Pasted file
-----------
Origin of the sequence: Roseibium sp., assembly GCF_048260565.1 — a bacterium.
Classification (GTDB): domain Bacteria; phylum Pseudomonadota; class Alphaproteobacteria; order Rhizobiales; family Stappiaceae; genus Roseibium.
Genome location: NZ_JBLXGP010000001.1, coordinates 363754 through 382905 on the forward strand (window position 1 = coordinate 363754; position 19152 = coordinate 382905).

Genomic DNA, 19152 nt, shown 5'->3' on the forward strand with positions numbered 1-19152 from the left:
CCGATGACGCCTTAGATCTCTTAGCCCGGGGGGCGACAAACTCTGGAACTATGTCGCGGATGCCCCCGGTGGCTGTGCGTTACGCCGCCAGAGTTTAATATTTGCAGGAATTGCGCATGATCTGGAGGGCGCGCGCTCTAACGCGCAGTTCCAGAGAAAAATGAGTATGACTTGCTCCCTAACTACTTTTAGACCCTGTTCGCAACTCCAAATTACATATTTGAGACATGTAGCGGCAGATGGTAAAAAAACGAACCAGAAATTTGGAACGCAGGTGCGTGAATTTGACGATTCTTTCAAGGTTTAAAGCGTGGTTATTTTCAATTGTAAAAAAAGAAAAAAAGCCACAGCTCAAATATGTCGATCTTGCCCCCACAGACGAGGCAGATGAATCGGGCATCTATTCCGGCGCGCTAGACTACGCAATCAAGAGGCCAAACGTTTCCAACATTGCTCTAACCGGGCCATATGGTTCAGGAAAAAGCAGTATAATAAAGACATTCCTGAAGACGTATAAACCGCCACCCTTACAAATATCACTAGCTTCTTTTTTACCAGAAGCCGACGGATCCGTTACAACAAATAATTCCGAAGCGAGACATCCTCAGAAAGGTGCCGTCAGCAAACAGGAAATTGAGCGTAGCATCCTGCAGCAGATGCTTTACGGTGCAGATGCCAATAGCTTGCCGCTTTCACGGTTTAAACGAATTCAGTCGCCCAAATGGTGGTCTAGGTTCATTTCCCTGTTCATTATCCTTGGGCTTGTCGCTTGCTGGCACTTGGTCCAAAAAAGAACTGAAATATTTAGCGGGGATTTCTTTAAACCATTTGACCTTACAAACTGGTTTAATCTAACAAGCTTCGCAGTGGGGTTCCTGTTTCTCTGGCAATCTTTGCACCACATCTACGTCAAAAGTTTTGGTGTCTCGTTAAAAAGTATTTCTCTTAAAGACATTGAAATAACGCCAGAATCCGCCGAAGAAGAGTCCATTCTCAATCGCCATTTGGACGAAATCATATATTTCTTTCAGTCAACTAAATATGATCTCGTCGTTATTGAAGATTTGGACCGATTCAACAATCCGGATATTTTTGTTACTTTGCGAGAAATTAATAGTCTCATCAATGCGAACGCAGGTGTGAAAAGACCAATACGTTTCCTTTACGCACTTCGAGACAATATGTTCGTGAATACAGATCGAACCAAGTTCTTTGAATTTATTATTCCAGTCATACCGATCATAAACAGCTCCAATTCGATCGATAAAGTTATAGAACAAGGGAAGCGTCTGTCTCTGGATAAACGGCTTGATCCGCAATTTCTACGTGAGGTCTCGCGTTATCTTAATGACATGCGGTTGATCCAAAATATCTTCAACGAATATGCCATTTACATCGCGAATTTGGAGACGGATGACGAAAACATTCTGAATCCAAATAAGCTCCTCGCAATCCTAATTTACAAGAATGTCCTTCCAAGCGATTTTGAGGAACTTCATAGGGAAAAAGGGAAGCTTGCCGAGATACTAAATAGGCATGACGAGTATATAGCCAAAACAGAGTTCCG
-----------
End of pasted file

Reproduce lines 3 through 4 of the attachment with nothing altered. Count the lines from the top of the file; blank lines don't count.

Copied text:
Genome location: NZ_JBLXGP010000001.1, coordinates 363754 through 382905 on the forward strand (window position 1 = coordinate 363754; position 19152 = coordinate 382905).

Genomic DNA, 19152 nt, shown 5'->3' on the forward strand with positions numbered 1-19152 from the left: